Angela’s mother had come down to Florida to help during the first couple of weeks after we brought our new daughter Karen home from the hospital, and I was glad she did. I loved her mother very much. Angela, of course, was thrilled. I had a business trip planned, and I left several days later. Now, Angela and her mother could enjoy their time together taking care of the new baby.
Now, this is one of those incidents, which is fuzzy in my memory. I hope it’s fuzzy in Angela’s memory too. At the end of my trip, I was at the airport waiting for my flight by sitting in the bar getting pleasantly drunk. When my flight was called, I boarded the plane and ordered a drink from the flight attendant. I ordered several more as we flew to our layover in Houston.
During the stop, I got off the plane, went to a bar in the airport, and had several more drinks. Knowing that my flight to Tampa would soon depart, I stumbled back to the gate and wandered on the plane. I thought it strange no one stopped me or asked for anything, but this was many years before there was any airport security. No big deal, I thought. I found a familiar-looking seat, sat down, and after a few minutes, slipped into an alcohol-drenched sleep. Later, I didn’t know how long, I felt someone shaking me. I came out of my mini-coma and said, “What the hell is going on?”
The flight attendant who was grasping my shoulder said, “Sir, I’ve been trying to wake you for ten minutes. You must put your seat belt on. We are about to land.”
“All right,” I said, “you don’t have to dislocate my shoulder.”
The flight attendant walked away in a huff, and I buckled up. I looked out of the plane window and tried to adjust my foggy vision, and I started searching for the lighted bridges spanning Tampa Bay. From an airplane, the nighttime view of Tampa was always lovely. As I searched the ground several thousand feet below, I didn’t recognize anything. Then, as the plane banked hard to the left, to my surprise, I saw a vast expanse of tall buildings. “Shit,” I wondered, “did they build all this stuff while I was gone?”
Moments later a flight attendant came on the intercom and said, “We are now making our final approach to JFK in New York City. Please ensure your seat belts are fastened and your tray tables are in their upright and locked positions.”
“Holy shit,” I yelled. I frantically waved at the flight attendant who was sitting in a jump seat a few rows ahead of me.
She looked annoyed, but she got up and came to me. She stood there with her hands on her hips and a frown on her face. “What is the matter, sir?”
“Lady, we’re going to the wrong city.”
“No sir,” she said, “this plane is going to New York, as scheduled. Please let me see your boarding pass.”
I dug in all my pockets, found my boarding pass, and gave it to her. She scanned it quickly.
“Sir, you got on the wrong plane. How did you do that?”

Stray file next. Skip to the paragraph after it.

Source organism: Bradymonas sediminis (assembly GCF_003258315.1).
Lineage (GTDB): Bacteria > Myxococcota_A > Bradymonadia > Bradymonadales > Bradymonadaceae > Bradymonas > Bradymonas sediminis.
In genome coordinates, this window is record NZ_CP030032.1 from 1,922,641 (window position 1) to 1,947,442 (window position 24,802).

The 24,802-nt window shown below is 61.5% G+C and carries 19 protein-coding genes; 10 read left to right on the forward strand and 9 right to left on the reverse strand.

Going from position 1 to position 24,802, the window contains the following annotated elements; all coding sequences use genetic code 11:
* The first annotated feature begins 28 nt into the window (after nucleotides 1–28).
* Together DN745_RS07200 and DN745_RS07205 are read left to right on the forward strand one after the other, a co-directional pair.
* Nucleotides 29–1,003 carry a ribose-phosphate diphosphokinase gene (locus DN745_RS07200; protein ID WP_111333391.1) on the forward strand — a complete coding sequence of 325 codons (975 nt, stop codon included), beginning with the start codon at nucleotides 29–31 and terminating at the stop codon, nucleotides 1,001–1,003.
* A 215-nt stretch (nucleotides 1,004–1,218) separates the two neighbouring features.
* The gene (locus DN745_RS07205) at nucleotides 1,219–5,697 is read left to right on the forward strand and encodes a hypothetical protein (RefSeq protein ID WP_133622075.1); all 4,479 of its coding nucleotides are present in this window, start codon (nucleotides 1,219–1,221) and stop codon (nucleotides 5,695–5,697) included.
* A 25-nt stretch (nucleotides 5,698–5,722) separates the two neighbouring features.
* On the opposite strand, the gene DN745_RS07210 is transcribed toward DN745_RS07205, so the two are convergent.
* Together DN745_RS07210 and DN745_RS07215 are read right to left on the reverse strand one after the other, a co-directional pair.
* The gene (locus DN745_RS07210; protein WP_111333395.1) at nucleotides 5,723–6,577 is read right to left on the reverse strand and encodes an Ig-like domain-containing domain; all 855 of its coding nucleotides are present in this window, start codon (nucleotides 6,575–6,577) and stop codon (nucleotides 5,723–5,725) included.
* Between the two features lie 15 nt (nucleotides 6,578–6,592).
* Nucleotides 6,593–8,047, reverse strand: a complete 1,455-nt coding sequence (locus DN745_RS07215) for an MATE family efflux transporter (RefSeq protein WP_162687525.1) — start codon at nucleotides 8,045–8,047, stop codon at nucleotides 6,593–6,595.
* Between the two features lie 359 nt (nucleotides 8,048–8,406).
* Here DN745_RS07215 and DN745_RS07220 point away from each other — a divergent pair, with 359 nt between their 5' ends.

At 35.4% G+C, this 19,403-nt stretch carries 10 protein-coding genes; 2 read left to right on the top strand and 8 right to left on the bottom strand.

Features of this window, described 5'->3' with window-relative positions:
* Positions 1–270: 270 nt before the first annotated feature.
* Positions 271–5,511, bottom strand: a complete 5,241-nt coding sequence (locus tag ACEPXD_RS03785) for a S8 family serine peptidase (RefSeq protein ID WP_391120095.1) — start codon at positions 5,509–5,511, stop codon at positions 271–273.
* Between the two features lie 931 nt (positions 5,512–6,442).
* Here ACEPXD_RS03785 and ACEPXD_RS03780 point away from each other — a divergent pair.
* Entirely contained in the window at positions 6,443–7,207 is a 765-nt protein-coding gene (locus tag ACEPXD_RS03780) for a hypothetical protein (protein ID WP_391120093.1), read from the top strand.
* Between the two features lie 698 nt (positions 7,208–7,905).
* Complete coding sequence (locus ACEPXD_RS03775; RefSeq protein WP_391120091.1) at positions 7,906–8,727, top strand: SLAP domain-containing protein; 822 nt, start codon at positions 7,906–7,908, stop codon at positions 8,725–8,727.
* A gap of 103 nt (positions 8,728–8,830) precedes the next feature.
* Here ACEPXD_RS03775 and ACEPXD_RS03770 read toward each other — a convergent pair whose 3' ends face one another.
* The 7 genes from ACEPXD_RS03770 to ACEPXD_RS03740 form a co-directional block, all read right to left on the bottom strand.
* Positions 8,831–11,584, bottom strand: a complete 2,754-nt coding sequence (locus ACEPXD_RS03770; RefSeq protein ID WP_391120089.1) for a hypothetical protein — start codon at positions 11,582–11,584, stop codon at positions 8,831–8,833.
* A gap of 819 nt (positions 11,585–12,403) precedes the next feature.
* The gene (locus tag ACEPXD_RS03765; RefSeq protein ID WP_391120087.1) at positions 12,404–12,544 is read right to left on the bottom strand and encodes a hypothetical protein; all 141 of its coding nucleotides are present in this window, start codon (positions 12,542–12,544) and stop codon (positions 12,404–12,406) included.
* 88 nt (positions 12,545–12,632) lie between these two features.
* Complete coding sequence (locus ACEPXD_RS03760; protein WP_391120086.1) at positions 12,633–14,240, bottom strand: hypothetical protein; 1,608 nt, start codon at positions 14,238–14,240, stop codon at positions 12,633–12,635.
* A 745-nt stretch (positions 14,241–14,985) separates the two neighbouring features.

“Easy. I walked on the plane and sat down in this seat.”
“Did no one ask for your boarding pass?”
“Nope. The only person on the plane was a guy with a vacuum cleaner, and all he asked for was for me to lift my feet.”
“Sir, I’m afraid we both have made a mistake. After we land I’ll take you to the ticket desk and we’ll get you to Tampa.”
Sure enough, after we landed, the flight attendant escorted me to a large check-in desk and explained my situation to the ticket agent. The agent checked the computer and said, “You’re lucky. I found a flight on another airline to Tampa this evening. It will depart in two hours. Because of our mistake, I’ll arrange for your ticket at no charge.”
The agent handed me the ticket and directed me to the appropriate gate. Now, I had to call Angela to tell her I wouldn’t be in Tampa until later. I was dreading the call. I reached Angela at home, not long before she was to leave to pick me up.
I heard the phone connect, and I said, “Hey, it’s me.”
Angela said, “What is it? Where are you?”
“I had a little trouble in Houston.”
“Are you in jail?” she hissed. She assumed I was in jail, because she had already bailed me out of the St. Petersburg jail when I was charged with public drunkenness—again. A couple of years earlier, Angela and my parents had to bail me out of the Hernando, Mississippi jail too—drunkenness again. “Shit, three jails in three states,” I thought. Of the three, the St. Pete jail had the loveliest accommodations.
“No, of course not,” I said, “I’m in New York.”
“What are in the shit are you doing in New York?”
“I’m singing at the Metropolitan Opera.”
Angela growled, “What happened? What do I do now?”
“I got on the wrong plane in Houston. You stay home. I’ll get a cab when I get to Tampa. It will be later tonight.”
Angela didn’t respond and, instead, slammed the receiver down. When I got up the next morning, Angela and her mother were happily taking care of Karen, but it was tense around the house. When I had to have any conversations with them, they treated me like I was Benito Mussolini—after he had been shot and hanged upside down.